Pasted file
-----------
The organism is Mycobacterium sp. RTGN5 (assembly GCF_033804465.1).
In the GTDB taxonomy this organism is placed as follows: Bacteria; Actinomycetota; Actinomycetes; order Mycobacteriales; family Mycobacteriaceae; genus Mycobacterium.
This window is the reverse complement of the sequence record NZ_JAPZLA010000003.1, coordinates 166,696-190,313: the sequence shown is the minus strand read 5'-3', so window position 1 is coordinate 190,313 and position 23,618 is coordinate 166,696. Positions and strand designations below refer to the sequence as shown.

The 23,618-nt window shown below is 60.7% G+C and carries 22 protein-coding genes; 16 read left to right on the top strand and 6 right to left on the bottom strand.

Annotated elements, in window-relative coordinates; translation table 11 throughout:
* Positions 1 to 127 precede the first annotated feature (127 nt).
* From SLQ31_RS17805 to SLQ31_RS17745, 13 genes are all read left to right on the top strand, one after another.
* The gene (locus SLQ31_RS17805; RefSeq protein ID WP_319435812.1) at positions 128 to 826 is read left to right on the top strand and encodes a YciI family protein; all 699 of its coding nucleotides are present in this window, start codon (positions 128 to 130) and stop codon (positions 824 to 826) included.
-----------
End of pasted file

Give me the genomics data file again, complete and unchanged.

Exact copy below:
The organism is Mycobacterium sp. RTGN5 (assembly GCF_033804465.1).
In the GTDB taxonomy this organism is placed as follows: Bacteria; Actinomycetota; Actinomycetes; order Mycobacteriales; family Mycobacteriaceae; genus Mycobacterium.
This window is the reverse complement of the sequence record NZ_JAPZLA010000003.1, coordinates 166,696-190,313: the sequence shown is the minus strand read 5'-3', so window position 1 is coordinate 190,313 and position 23,618 is coordinate 166,696. Positions and strand designations below refer to the sequence as shown.

The 23,618-nt window shown below is 60.7% G+C and carries 22 protein-coding genes; 16 read left to right on the top strand and 6 right to left on the bottom strand.

Annotated elements, in window-relative coordinates; translation table 11 throughout:
* Positions 1 to 127 precede the first annotated feature (127 nt).
* From SLQ31_RS17805 to SLQ31_RS17745, 13 genes are all read left to right on the top strand, one after another.
* The gene (locus SLQ31_RS17805; RefSeq protein ID WP_319435812.1) at positions 128 to 826 is read left to right on the top strand and encodes a YciI family protein; all 699 of its coding nucleotides are present in this window, start codon (positions 128 to 130) and stop codon (positions 824 to 826) included.